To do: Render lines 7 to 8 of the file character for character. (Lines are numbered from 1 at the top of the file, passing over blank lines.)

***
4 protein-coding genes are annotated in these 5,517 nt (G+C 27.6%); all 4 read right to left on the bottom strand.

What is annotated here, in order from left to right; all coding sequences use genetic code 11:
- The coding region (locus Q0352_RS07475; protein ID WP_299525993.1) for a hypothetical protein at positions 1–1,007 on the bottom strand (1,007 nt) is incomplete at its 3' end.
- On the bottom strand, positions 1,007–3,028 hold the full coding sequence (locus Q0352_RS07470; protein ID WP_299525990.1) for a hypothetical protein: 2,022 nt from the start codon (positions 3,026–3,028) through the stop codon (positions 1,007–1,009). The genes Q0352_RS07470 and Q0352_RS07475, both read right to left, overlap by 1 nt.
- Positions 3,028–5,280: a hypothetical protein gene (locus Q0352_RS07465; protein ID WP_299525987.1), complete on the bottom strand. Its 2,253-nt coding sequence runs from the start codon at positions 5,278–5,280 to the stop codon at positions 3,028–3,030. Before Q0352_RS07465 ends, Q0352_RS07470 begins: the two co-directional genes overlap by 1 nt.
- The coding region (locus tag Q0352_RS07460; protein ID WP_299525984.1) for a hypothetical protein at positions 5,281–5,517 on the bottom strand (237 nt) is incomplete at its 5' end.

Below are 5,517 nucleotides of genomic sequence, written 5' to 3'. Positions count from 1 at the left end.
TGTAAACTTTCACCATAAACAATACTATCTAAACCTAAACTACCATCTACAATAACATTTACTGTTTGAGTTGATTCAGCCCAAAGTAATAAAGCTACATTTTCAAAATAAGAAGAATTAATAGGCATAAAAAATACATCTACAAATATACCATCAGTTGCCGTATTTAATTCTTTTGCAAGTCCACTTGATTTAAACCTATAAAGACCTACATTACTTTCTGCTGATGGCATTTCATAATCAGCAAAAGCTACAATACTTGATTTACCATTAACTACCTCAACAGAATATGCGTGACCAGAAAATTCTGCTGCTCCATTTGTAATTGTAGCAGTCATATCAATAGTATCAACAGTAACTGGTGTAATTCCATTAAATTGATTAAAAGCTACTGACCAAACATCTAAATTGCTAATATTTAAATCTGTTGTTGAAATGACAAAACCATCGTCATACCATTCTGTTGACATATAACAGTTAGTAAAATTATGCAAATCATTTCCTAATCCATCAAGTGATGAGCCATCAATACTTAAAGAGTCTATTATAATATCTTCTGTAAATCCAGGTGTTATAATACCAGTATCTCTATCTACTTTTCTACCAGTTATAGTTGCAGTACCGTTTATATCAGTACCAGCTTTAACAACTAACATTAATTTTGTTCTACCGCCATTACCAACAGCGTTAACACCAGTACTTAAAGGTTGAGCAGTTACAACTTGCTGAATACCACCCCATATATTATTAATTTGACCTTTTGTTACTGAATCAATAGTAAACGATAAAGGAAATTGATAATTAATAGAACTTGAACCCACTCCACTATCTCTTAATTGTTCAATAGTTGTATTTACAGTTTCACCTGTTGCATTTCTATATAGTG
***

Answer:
Below are 5,517 nucleotides of genomic sequence, written 5' to 3'. Positions count from 1 at the left end.
TGTAAACTTTCACCATAAACAATACTATCTAAACCTAAACTACCATCTACAATAACATTTACTGTTTGAGTTGATTCAGCCCAAAGTAATAAAGCTACATTTTCAAAATAAGAAGAATTAATAGGCATAAAAAATACATCTACAAATATACCATCAGTTGCCGTATTTAATTCTTTTGCAAGTCCACTTGATTTAAACCTATAAAGACCTACATTACTTTCTGCTGATGGCATTTCATAATCAGCAAAAGCTACAATACTTGATTTACCATTAACTACCTCAACAGAATATGCGTGACCAGAAAATTCTGCTGCTCCATTTGTAATTGTAGCAGTCATATCAATAGTATCAACAGTAACTGGTGTAATTCCATTAAATTGATTAAAAGCTACTGACCAAACATCTAAATTGCTAATATTTAAATCTGTTGTTGAAATGACAAAACCATCGTCATACCATTCTGTTGACATATAACAGTTAGTAAAATTATGCAAATCATTTCCTAATCCATCAAGTGATGAGCCATCAATACTTAAAGAGTCTATTATAATATCTTCTGTAAATCCAGGTGTTATAATACCAGTATCTCTATCTACTTTTCTACCAGTTATAGTTGCAGTACCGTTTATATCAGTACCAGCTTTAACAACTAACATTAATTTTGTTCTACCGCCATTACCAACAGCGTTAACACCAGTACTTAAAGGTTGAGCAGTTACAACTTGCTGAATACCACCCCATATATTATTAATTTGACCTTTTGTTACTGAATCAATAGTAAACGATAAAGGAAATTGATAATTAATAGAACTTGAACCCACTCCACTATCTCTTAATTGTTCAATAGTTGTATTTACAGTTTCACCTGTTGCATTTCTATATAGTG